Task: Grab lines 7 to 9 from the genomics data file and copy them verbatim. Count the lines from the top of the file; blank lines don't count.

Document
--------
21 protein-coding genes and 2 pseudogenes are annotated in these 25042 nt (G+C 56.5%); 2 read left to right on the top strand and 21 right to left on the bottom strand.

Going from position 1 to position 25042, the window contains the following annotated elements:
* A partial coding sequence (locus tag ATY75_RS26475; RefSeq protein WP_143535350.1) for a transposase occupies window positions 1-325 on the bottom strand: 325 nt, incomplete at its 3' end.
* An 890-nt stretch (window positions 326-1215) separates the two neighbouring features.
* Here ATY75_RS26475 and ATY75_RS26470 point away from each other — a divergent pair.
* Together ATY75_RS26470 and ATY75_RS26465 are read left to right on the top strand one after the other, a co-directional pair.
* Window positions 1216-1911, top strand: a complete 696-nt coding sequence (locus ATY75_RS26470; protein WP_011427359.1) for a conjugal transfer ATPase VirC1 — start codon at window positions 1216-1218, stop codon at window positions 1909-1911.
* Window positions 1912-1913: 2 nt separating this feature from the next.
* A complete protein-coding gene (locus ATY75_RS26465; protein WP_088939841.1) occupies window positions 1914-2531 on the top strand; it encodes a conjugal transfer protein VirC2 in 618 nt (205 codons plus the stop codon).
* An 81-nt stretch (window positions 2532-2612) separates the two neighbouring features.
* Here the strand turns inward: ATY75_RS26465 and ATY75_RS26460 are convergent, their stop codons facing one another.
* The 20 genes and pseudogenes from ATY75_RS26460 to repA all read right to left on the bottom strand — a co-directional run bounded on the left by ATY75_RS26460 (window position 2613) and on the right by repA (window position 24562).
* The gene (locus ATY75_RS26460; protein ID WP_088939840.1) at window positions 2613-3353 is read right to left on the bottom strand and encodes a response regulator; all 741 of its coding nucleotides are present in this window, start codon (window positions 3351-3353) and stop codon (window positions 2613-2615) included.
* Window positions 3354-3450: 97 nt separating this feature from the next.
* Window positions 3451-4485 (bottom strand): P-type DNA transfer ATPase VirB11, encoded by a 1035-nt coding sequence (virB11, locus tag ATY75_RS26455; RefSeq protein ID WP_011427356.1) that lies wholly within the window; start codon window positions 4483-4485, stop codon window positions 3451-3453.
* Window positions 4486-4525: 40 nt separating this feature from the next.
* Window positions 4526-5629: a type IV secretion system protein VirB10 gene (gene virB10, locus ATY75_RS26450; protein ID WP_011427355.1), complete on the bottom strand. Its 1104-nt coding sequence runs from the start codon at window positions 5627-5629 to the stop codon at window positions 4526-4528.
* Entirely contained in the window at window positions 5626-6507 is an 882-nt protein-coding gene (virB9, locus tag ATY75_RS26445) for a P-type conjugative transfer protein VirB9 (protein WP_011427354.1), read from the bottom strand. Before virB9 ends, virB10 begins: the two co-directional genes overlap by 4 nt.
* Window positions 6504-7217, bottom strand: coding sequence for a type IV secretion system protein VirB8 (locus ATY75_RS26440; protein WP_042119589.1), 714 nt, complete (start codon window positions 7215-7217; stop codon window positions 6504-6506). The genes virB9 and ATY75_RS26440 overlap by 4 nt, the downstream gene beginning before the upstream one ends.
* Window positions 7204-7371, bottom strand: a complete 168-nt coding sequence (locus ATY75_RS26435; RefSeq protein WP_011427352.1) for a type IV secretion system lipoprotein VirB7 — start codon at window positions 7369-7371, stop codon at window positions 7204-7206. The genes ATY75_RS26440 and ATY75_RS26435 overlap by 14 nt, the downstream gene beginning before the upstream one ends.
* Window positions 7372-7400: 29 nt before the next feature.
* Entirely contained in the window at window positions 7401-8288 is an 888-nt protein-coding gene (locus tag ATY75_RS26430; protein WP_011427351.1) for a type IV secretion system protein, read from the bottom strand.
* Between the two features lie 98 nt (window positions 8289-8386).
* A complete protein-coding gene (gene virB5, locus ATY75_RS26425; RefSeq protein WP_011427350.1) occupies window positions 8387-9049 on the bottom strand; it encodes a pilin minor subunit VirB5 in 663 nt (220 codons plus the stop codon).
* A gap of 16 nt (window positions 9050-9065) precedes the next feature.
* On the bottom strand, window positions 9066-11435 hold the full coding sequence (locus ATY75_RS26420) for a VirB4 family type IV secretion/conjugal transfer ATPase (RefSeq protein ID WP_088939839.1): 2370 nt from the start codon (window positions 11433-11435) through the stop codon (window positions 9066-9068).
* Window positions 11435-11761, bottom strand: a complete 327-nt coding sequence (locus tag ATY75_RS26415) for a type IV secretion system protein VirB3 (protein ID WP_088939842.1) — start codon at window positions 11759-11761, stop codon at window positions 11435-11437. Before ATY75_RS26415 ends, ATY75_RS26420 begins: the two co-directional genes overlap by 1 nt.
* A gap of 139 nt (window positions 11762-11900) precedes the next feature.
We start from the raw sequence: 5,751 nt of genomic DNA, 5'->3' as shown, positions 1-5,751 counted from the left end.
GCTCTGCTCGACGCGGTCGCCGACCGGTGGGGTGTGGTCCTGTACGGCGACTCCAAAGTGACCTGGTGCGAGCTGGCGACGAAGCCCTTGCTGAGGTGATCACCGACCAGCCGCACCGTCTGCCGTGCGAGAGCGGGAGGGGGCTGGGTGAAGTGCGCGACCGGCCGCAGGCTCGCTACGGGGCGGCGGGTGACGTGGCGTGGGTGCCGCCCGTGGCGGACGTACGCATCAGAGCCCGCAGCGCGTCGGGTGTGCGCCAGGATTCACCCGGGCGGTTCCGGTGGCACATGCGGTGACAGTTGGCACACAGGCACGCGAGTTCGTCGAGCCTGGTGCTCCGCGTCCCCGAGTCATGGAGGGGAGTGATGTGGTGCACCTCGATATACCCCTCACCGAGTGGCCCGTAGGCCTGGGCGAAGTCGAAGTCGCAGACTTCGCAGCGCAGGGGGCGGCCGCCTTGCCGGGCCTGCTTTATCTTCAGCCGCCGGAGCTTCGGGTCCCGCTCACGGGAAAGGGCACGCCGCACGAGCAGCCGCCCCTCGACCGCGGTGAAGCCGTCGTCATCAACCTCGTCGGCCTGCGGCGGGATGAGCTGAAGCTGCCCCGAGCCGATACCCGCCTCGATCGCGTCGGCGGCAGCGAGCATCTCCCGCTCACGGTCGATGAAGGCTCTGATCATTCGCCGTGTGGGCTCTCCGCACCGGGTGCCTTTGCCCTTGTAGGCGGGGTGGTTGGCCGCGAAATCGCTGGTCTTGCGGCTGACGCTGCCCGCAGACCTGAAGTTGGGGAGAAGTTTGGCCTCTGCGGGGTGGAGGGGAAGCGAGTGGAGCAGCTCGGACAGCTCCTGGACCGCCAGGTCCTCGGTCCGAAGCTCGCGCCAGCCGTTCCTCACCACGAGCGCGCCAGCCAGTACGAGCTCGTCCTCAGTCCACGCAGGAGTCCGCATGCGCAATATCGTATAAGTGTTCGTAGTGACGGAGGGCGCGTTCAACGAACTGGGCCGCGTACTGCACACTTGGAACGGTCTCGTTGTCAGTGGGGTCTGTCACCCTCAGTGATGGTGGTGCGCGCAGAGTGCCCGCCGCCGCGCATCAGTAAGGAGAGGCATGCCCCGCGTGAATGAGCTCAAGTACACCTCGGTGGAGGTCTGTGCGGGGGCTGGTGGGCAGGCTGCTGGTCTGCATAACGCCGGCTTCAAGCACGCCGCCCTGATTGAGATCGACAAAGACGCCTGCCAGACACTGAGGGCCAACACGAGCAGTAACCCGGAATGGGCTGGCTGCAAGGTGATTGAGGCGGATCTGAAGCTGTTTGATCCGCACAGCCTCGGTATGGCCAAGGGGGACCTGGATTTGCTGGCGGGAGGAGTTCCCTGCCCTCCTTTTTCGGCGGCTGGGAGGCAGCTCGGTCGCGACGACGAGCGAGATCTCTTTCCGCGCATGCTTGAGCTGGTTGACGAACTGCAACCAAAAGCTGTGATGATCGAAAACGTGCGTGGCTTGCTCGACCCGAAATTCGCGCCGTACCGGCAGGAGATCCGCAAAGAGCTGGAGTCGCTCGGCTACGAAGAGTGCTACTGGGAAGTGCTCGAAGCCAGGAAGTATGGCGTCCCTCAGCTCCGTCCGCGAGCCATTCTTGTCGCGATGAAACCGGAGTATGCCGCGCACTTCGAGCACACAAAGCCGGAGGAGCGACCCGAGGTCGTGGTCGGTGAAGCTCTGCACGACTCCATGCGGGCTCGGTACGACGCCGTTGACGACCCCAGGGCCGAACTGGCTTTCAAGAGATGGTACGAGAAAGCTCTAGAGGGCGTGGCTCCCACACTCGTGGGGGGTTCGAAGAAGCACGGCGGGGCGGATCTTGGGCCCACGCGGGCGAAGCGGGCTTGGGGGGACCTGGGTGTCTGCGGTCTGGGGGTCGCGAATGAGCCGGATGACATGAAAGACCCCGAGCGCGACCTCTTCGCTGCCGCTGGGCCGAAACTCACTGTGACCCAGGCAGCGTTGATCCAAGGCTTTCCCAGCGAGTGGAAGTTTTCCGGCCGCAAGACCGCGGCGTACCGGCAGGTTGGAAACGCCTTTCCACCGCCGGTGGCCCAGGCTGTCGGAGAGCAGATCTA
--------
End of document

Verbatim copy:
* Window positions 1216-1911, top strand: a complete 696-nt coding sequence (locus ATY75_RS26470; protein WP_011427359.1) for a conjugal transfer ATPase VirC1 — start codon at window positions 1216-1218, stop codon at window positions 1909-1911.
* Window positions 1912-1913: 2 nt separating this feature from the next.
* A complete protein-coding gene (locus ATY75_RS26465; protein WP_088939841.1) occupies window positions 1914-2531 on the top strand; it encodes a conjugal transfer protein VirC2 in 618 nt (205 codons plus the stop codon).